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All living organisms need energy. Most animals get their energy by eating other organisms. Plants manufacture energy from sunlight. Now, scientists are finding a strange form of bacterial life that dines on unadulterated electricity.

But the fact the bacteria live on electricity isn’t the weird part.

We all fundamentally live on electricity. Whereas, human metabolism is a complex dance shuttling electrons between sugar and oxygen—the bacteria cut to the chase, eating and excreting electrons. In their research, UCLA scientists Kenneth Nealson and his PhD student Annette Rowe have found eight types of electric bacteria.

"This is huge,” says Nealson. “What it means is that there's a whole part of the microbial world that we don't know about."

To study the bacteria, researchers scoop up seafloor sediment, insert a pair of electrodes, and establish a voltage that differs from the natural voltage in the sediment. When present, the creatures form a current between the electrodes.

The bacteria are not only able to consume electricity, they can also pass it along to each other by forming wires in the sediment. One bacteria reaches out to the next to make a chain along which an electric current travels.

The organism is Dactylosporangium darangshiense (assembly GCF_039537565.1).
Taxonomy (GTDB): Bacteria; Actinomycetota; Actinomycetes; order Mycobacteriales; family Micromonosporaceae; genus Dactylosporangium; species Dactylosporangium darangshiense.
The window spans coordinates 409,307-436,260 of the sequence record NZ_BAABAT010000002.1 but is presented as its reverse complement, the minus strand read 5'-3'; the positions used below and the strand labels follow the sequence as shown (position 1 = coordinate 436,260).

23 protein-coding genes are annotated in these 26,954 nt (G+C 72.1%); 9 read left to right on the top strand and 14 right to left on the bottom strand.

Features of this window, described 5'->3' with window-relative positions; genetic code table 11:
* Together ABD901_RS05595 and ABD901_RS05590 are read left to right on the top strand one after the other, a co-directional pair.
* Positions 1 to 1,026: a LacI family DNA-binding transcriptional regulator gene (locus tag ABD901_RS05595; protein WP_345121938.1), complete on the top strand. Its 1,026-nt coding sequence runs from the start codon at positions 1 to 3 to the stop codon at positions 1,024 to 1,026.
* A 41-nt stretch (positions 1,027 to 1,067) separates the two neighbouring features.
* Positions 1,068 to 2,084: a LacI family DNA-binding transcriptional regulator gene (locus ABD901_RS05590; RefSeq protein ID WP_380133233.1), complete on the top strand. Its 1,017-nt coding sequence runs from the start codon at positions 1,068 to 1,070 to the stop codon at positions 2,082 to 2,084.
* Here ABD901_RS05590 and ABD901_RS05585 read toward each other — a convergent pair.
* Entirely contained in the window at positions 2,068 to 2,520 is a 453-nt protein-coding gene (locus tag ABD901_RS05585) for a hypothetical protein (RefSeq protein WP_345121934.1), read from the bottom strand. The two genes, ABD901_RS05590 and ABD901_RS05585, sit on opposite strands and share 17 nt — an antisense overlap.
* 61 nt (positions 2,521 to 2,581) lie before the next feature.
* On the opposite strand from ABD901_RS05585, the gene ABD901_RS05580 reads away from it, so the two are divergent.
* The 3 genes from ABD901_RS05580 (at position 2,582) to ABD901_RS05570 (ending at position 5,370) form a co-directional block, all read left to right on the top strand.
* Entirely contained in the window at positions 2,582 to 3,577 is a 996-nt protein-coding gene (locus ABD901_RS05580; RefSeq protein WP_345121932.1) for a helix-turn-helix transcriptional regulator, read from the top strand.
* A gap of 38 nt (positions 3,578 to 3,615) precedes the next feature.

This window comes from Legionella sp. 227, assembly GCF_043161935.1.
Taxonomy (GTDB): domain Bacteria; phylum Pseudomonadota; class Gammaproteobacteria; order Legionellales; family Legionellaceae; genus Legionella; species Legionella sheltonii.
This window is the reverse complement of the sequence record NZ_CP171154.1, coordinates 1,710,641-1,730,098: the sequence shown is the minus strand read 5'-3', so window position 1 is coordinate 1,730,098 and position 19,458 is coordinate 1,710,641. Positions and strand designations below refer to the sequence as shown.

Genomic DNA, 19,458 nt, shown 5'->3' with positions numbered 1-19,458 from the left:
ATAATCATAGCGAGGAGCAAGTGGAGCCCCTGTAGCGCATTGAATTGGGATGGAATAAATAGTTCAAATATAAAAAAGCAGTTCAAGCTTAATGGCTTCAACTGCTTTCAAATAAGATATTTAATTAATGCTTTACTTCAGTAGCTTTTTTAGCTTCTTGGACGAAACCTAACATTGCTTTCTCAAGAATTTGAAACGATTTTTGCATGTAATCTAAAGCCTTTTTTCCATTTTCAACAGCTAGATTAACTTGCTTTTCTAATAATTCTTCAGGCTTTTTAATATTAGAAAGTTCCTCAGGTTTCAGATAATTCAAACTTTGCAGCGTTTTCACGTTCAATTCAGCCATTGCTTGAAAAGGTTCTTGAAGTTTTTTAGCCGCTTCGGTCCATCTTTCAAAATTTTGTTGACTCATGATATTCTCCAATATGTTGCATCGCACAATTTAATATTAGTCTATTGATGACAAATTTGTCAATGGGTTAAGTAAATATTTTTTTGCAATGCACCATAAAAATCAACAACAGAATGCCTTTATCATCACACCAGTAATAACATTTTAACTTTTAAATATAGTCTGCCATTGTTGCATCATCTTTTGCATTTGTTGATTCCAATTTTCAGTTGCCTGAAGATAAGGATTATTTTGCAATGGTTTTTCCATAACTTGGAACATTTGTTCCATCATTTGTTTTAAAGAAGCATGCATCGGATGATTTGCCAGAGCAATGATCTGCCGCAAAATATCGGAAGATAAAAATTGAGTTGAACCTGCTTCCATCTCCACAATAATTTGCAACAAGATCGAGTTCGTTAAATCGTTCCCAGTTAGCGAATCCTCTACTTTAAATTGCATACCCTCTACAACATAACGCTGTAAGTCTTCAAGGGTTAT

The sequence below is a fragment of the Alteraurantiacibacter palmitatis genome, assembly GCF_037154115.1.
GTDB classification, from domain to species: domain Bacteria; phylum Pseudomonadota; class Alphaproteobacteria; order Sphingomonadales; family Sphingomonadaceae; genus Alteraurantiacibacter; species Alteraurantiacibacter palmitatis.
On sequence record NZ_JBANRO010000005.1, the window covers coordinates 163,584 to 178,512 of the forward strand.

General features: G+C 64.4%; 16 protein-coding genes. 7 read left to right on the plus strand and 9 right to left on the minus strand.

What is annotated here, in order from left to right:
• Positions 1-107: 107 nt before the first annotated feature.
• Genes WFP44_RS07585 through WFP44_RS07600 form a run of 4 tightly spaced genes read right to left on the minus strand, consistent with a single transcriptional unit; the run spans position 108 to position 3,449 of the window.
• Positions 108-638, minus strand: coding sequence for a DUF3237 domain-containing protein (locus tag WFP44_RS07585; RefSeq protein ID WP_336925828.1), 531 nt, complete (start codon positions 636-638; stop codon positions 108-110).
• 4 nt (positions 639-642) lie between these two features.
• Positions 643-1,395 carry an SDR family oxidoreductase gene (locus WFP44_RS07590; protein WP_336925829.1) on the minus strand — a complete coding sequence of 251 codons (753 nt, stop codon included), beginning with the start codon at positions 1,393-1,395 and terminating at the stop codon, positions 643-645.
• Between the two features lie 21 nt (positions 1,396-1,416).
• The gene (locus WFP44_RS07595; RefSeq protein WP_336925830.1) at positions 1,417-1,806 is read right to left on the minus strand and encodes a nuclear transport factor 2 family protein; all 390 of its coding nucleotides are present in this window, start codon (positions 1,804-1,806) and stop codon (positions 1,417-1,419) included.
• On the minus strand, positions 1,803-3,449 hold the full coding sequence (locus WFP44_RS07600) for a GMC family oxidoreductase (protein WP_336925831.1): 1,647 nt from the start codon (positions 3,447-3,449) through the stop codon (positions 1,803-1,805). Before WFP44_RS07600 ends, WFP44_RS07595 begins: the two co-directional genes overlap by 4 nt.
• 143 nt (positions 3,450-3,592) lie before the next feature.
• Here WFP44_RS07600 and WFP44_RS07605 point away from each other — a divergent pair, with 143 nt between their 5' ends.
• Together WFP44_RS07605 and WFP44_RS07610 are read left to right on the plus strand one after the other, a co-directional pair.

While the bacteria don’t require energy-rich nutrients (like sugars) or other organic carbon molecules to grow, they do need trace elements like phosphorous, sulfur, and nitrogen—this is akin to photosynthetic organisms, substituting electricity for light.

Nealson told us, “In the same way that photosynthetic bacteria or algae need only sunlight—they use the energy of the photons to reduce carbon dioxide to sugars, and go from there—our bacteria use the energy of electrons from the electrode to power the reduction of CO2 to sugar.”

The existence of such creatures is fascinating in its own right. It’s yet another example of life getting creative, learning to live in all kinds of environments. But the bacteria may also prove prove useful in an engineering sense.

It's thought bacteria might be used to clean up oil spills or other toxic messes without need for an external source of energy. And perhaps much further down the line, such creatures may inspire biomimetic designs for machines built on the nanoscale.

In The Singularity Is Near, Ray Kurzweil notes: “Bacteria, which are natural nanobot-size objects, are able to move, swim, and pump liquids.” Bacteria may serve as blueprints for nanobots manipulating nanoscale systems, or, as Kurzweil later points out, they might be used in fuel cell to produce electricity from sugar.

Electric bacteria might be used to form networks of biowires or show how nanomachines can operate without an onboard power source—that is, like the bacteria themselves, the nanobots might draw power from their immediate environment.

Image Credit: New Scientist/YouTube

Jason is managing editor of Singularity Hub. He cut his teeth doing research and writing about finance and economics before moving on to science, technology, and the future. He is curious about pretty much everything, and sad he'll only ever know a tiny fraction of it all.